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Israel Backs Down After Dispute With Brazil Over Ambassador Pick

  • VOA News

Former settler leader, Dani Dayan, who was announced as the consul-general in New York on Monday, participates in a conference on fighting the anti-Israel boycott, in Jerusalem, March 28, 2016.

Former settler leader, Dani Dayan, who was announced as the consul-general in New York on Monday, participates in a conference on fighting the anti-Israel boycott, in Jerusalem, March 28, 2016.

After a nearly eight-month-long stalemate, Israel has withdrawn the nomination of a former settler leader as ambassador to Brazil.

Dani Dayan will instead take over as Israel’s consul general in New York, the office of Israeli Prime Minister Benjamin Netanyahu announced Monday.

"He will replace Foreign Ministry career official Ido Aharoni, who is completing his term," a statement said.

Netanyahu nominated Dayan as ambassador to Brazil in August. Netanyahu had previously said Dayan - who was born in Argentina - was the proper nominee and the only one Israel would offer to Brazil. Dayan’s nomination also received the endorsement of Israeli lawmakers from the opposition party.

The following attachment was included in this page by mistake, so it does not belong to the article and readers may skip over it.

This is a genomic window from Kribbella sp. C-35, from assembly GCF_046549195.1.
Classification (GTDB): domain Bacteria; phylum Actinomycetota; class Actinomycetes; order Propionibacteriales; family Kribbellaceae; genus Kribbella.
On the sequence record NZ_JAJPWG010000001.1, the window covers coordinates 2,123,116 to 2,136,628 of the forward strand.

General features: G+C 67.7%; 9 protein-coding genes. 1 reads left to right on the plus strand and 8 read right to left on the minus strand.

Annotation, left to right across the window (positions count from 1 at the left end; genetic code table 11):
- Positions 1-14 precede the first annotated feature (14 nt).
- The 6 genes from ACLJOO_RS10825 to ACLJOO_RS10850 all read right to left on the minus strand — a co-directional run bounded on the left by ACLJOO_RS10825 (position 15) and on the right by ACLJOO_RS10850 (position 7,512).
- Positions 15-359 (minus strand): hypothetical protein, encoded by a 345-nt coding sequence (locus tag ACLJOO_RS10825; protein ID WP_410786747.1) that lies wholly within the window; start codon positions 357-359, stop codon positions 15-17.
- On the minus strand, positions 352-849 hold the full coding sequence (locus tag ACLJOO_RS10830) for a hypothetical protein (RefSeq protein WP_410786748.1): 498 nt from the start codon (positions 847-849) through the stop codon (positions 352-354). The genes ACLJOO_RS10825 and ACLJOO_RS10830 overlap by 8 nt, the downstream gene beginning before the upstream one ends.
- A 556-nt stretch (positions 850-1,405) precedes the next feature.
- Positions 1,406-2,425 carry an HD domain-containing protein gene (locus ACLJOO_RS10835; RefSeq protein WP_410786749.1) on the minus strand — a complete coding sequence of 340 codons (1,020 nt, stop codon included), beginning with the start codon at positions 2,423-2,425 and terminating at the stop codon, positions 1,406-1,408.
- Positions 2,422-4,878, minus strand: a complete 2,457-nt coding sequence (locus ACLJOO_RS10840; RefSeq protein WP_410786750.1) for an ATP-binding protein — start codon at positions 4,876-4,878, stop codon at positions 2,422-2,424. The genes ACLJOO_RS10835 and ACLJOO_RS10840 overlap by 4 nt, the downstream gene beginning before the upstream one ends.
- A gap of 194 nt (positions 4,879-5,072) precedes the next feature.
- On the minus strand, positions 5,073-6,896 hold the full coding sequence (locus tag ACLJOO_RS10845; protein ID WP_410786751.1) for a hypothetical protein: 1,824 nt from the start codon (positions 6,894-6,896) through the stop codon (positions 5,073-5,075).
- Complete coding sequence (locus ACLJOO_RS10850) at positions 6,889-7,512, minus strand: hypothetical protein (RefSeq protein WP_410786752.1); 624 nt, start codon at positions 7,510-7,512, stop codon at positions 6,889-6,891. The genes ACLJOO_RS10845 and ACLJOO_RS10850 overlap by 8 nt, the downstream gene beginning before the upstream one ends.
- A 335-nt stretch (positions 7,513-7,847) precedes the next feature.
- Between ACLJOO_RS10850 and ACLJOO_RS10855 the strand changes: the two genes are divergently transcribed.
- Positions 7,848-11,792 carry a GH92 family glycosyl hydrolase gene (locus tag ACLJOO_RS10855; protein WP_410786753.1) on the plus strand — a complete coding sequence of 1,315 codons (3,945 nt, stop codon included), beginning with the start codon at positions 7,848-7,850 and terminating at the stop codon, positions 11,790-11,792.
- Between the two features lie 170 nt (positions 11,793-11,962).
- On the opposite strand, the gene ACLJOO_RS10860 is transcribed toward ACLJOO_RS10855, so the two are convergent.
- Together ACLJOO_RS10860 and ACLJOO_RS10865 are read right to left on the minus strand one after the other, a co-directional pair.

Dayan would have taken up his new post a few weeks later, but the Brazilian government failed to officially accept him as ambassador. Brazilian officials later said their country’s refusal to confirm Dayan’s nomination stemmed from his affiliation with the Yesha Council, the main Israeli organization promoting Jewish settlement in the West Bank.

Brazil officially recognized the Palestinian state in 2010 using the 1967 boundaries of the West bank, Gaza and East Jerusalem. The international community considers Jewish settlements in the West Bank and East Jerusalem illegal.

On March 17, the Israeli Foreign Ministry said it was seeking a new choice for ambassador to Brasilia, but it withdrew the announcement, saying it was "an unfortunate bureaucratic mistake" and that Dayan was still the only choice.

According to Dayan, his appointment to the consulate in New York should not be seen as Israel caving in to pressure from Brazil, but rather, a win for the Israeli settlement movement.

“I think those elements who did not want a settler leader in Brasilia got a settler leader in the world’s capital, so ultimately this is a victory,” he said at a conference on combating anti-settlement groups in Jerusalem.

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